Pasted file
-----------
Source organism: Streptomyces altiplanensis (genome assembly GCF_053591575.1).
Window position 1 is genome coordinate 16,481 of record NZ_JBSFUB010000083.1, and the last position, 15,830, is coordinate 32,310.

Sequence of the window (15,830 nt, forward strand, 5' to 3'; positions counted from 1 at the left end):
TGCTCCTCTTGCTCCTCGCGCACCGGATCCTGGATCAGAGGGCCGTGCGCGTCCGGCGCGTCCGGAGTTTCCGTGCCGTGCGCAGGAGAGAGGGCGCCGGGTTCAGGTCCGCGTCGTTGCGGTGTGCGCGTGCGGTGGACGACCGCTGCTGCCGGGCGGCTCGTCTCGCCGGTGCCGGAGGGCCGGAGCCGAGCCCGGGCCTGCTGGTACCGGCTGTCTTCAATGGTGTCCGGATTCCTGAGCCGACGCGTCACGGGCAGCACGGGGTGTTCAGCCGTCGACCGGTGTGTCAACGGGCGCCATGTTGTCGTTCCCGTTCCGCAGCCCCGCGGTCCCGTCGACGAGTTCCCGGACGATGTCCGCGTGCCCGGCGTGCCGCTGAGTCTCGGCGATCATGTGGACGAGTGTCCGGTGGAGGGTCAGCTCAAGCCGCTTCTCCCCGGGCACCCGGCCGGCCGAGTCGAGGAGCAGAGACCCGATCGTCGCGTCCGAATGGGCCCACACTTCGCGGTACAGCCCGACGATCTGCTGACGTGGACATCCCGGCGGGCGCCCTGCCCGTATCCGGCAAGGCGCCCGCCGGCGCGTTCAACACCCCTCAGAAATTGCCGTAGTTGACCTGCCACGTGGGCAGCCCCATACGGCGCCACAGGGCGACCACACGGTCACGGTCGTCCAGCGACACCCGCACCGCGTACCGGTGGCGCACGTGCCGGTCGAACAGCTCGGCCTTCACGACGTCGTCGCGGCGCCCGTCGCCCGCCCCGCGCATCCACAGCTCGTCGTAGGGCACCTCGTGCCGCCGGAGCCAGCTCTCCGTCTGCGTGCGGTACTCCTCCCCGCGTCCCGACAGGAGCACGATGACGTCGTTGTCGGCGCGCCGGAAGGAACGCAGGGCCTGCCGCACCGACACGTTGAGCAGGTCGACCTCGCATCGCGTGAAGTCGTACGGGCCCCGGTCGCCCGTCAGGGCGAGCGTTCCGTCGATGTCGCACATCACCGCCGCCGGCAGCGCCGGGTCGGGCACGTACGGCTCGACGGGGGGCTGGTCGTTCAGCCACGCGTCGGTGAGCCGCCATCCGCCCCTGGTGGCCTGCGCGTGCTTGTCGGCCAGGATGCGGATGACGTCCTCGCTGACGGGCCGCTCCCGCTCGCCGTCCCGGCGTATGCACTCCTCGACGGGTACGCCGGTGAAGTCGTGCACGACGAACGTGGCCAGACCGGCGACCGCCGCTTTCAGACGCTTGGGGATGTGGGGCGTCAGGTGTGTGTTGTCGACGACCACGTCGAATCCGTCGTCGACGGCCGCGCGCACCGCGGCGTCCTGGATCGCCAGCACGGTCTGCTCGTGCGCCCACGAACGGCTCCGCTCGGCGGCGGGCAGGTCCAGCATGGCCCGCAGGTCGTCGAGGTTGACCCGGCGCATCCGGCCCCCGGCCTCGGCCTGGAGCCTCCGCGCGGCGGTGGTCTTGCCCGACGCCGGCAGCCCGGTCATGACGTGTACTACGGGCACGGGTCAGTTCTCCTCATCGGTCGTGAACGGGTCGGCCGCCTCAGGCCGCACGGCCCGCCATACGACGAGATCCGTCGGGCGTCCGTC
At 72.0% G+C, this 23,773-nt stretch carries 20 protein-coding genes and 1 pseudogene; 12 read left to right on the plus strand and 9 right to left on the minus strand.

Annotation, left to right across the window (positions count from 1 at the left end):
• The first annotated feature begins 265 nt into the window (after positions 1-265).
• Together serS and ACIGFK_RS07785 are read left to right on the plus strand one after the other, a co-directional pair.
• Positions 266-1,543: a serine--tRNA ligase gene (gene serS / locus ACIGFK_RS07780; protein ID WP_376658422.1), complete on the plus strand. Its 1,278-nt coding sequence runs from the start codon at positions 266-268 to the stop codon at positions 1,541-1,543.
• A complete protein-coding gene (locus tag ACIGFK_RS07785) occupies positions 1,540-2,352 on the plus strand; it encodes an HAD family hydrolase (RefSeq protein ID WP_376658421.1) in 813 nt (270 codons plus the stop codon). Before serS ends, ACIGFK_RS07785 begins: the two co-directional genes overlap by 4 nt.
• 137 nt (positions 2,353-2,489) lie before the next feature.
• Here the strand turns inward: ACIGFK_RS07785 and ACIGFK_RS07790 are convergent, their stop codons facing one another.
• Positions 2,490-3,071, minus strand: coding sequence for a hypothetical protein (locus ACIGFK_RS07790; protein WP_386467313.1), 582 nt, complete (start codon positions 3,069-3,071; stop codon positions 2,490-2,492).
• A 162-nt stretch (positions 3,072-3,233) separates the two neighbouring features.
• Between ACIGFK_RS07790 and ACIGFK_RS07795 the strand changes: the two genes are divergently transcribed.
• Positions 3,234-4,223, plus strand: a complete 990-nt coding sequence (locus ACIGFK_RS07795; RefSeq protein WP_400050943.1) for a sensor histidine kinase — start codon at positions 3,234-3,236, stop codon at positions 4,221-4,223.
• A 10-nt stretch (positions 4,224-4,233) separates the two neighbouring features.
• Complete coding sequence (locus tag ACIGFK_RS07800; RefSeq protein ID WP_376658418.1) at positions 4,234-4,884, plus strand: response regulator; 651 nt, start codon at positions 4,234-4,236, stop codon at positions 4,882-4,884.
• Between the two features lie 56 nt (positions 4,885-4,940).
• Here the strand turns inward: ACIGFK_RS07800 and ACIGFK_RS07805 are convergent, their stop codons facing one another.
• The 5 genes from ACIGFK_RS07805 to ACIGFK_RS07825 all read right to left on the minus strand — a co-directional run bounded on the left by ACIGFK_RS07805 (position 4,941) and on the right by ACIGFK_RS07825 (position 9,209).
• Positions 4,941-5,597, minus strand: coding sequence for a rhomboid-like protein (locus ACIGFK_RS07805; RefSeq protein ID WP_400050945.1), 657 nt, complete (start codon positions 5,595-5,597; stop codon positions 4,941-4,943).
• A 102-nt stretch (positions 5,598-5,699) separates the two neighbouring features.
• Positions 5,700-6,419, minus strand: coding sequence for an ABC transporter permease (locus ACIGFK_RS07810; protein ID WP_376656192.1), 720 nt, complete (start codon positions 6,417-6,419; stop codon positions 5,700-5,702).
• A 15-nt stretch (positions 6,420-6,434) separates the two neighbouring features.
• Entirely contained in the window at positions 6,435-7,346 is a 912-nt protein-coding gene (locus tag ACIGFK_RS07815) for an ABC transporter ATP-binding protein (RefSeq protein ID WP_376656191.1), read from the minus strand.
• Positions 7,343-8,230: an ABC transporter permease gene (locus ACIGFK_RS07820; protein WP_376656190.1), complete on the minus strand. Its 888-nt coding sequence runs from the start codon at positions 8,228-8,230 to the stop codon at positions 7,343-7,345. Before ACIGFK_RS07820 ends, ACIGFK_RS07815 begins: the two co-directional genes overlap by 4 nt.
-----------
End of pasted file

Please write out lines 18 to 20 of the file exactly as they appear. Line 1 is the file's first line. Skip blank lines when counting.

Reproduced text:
• Complete coding sequence (locus tag ACIGFK_RS07800; RefSeq protein ID WP_376658418.1) at positions 4,234-4,884, plus strand: response regulator; 651 nt, start codon at positions 4,234-4,236, stop codon at positions 4,882-4,884.
• Between the two features lie 56 nt (positions 4,885-4,940).
• Here the strand turns inward: ACIGFK_RS07800 and ACIGFK_RS07805 are convergent, their stop codons facing one another.